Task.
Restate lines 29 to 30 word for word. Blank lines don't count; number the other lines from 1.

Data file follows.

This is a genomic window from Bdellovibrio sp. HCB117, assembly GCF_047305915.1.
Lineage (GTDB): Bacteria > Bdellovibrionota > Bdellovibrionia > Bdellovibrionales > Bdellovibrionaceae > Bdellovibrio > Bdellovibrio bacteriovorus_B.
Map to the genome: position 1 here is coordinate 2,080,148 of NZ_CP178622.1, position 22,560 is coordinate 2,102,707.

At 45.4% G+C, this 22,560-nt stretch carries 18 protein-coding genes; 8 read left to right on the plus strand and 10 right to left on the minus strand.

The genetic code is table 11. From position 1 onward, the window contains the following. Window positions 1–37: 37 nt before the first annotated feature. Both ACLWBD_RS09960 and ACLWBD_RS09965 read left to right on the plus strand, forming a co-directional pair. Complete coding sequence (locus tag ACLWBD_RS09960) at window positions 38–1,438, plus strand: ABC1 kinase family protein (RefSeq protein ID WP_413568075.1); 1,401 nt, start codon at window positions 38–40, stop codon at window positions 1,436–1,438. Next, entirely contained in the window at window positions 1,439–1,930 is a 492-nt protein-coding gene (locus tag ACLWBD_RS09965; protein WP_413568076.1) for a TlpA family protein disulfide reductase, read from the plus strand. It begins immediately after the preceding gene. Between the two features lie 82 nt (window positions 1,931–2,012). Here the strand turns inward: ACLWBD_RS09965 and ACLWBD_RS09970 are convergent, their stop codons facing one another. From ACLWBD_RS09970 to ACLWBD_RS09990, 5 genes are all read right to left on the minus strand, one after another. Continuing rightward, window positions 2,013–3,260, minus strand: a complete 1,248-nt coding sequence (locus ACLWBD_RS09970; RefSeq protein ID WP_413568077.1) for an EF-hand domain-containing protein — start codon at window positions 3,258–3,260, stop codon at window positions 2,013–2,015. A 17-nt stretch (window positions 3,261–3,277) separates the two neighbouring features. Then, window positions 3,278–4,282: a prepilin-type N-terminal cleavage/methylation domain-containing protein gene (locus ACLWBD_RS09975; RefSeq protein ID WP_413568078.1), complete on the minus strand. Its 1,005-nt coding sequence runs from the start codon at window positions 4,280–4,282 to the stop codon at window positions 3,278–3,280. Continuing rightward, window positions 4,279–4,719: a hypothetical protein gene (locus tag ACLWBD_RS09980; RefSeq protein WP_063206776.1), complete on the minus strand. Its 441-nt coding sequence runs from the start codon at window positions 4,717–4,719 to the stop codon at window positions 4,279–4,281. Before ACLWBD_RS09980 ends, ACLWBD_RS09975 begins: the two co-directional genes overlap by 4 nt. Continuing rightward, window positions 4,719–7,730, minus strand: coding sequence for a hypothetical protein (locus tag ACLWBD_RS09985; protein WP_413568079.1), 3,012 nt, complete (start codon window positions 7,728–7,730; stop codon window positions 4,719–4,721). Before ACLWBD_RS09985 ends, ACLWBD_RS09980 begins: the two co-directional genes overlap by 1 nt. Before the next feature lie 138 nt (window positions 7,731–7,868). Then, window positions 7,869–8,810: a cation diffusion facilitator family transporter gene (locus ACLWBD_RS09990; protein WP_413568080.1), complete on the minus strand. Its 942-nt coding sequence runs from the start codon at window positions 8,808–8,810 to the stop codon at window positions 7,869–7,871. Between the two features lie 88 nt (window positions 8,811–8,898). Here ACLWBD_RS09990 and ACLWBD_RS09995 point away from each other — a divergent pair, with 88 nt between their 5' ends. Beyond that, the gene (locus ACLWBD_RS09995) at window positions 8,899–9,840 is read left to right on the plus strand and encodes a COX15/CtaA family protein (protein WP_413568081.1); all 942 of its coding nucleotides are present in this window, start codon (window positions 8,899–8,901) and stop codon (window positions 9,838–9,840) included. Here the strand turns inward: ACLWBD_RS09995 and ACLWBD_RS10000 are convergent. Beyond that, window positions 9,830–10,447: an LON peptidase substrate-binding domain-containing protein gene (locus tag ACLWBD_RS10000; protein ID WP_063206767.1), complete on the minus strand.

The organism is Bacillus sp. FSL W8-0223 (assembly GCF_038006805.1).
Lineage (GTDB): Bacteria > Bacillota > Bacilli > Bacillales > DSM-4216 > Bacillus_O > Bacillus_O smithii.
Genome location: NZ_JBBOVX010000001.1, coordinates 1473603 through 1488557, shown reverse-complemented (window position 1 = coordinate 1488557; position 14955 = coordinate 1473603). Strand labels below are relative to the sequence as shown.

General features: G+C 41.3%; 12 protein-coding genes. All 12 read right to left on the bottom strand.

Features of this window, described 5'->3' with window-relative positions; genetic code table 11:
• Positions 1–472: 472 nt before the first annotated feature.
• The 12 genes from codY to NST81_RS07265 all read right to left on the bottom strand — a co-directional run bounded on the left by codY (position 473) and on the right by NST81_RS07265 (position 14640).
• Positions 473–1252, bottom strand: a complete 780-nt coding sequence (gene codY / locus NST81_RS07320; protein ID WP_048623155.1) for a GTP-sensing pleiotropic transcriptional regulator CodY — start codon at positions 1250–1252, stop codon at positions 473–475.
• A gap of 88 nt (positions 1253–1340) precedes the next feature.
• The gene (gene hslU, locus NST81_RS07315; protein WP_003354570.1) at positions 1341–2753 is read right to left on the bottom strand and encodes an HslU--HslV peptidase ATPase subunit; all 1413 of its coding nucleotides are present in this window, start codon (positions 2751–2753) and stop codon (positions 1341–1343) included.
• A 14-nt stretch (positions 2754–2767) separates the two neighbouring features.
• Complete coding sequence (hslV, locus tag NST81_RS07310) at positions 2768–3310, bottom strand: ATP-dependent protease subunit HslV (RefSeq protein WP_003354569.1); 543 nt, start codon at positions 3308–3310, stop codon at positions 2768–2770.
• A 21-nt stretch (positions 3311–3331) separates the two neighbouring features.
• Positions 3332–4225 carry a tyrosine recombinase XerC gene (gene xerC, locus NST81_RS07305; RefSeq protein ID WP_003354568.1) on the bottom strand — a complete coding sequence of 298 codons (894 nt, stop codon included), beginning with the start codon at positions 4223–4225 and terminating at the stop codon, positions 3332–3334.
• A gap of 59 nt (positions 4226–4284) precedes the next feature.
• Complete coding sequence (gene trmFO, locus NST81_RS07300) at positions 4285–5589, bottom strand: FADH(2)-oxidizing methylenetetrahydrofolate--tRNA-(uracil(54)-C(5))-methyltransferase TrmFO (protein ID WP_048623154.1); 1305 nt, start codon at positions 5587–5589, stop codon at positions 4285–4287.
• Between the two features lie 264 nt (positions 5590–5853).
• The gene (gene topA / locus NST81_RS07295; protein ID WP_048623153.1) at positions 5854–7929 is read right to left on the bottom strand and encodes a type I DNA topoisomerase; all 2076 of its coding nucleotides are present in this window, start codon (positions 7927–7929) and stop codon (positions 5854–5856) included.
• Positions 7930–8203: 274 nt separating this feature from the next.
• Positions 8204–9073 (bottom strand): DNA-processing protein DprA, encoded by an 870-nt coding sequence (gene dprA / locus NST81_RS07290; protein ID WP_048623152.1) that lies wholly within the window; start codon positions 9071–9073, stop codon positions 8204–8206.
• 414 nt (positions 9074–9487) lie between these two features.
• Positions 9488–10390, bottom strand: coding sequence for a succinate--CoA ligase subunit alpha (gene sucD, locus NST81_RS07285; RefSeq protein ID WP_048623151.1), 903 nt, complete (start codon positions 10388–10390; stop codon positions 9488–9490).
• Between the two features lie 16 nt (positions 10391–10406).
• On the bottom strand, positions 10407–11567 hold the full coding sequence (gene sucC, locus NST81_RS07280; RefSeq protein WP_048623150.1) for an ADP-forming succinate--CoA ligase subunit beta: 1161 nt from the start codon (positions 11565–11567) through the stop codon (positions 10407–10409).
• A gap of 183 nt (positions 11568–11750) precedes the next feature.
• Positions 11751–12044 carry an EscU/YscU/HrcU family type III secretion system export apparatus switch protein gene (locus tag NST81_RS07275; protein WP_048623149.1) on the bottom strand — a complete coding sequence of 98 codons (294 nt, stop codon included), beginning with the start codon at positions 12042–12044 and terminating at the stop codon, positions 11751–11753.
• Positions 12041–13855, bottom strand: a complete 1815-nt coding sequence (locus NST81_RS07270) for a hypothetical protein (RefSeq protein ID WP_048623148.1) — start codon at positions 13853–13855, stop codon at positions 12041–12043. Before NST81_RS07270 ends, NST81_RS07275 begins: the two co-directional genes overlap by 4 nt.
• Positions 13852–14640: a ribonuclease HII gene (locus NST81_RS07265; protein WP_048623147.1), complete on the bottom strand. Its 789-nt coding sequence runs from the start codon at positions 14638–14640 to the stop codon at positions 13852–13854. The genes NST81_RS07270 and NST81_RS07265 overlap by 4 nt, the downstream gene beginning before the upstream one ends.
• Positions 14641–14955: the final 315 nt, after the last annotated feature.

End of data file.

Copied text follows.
• On the bottom strand, positions 10407–11567 hold the full coding sequence (gene sucC, locus NST81_RS07280; RefSeq protein WP_048623150.1) for an ADP-forming succinate--CoA ligase subunit beta: 1161 nt from the start codon (positions 11565–11567) through the stop codon (positions 10407–10409).
• A gap of 183 nt (positions 11568–11750) precedes the next feature.